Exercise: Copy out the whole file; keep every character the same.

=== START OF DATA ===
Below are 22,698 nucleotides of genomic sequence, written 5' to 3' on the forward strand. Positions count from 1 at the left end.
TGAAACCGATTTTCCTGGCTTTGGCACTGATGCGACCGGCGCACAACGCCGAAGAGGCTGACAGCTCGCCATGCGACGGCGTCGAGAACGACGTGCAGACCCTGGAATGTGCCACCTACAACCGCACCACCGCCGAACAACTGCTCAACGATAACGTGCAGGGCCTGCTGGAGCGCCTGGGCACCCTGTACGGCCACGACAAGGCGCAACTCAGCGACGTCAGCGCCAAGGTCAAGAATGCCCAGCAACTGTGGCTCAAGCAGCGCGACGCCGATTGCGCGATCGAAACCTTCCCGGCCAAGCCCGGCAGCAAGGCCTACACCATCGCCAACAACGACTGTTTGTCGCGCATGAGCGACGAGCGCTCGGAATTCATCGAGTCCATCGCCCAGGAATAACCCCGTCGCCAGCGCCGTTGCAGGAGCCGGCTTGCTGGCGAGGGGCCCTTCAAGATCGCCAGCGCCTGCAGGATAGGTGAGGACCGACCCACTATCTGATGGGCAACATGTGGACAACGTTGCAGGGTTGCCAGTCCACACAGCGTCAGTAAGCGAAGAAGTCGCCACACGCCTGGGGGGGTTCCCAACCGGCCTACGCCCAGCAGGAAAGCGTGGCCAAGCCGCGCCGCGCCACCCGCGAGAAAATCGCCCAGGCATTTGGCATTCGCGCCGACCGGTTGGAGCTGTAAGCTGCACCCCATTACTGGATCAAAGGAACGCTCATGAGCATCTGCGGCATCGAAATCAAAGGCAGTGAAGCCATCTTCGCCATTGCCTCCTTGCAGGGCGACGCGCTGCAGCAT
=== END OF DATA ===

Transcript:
Below are 22,698 nucleotides of genomic sequence, written 5' to 3' on the forward strand. Positions count from 1 at the left end.
TGAAACCGATTTTCCTGGCTTTGGCACTGATGCGACCGGCGCACAACGCCGAAGAGGCTGACAGCTCGCCATGCGACGGCGTCGAGAACGACGTGCAGACCCTGGAATGTGCCACCTACAACCGCACCACCGCCGAACAACTGCTCAACGATAACGTGCAGGGCCTGCTGGAGCGCCTGGGCACCCTGTACGGCCACGACAAGGCGCAACTCAGCGACGTCAGCGCCAAGGTCAAGAATGCCCAGCAACTGTGGCTCAAGCAGCGCGACGCCGATTGCGCGATCGAAACCTTCCCGGCCAAGCCCGGCAGCAAGGCCTACACCATCGCCAACAACGACTGTTTGTCGCGCATGAGCGACGAGCGCTCGGAATTCATCGAGTCCATCGCCCAGGAATAACCCCGTCGCCAGCGCCGTTGCAGGAGCCGGCTTGCTGGCGAGGGGCCCTTCAAGATCGCCAGCGCCTGCAGGATAGGTGAGGACCGACCCACTATCTGATGGGCAACATGTGGACAACGTTGCAGGGTTGCCAGTCCACACAGCGTCAGTAAGCGAAGAAGTCGCCACACGCCTGGGGGGGTTCCCAACCGGCCTACGCCCAGCAGGAAAGCGTGGCCAAGCCGCGCCGCGCCACCCGCGAGAAAATCGCCCAGGCATTTGGCATTCGCGCCGACCGGTTGGAGCTGTAAGCTGCACCCCATTACTGGATCAAAGGAACGCTCATGAGCATCTGCGGCATCGAAATCAAAGGCAGTGAAGCCATCTTCGCCATTGCCTCCTTGCAGGGCGACGCGCTGCAGCAT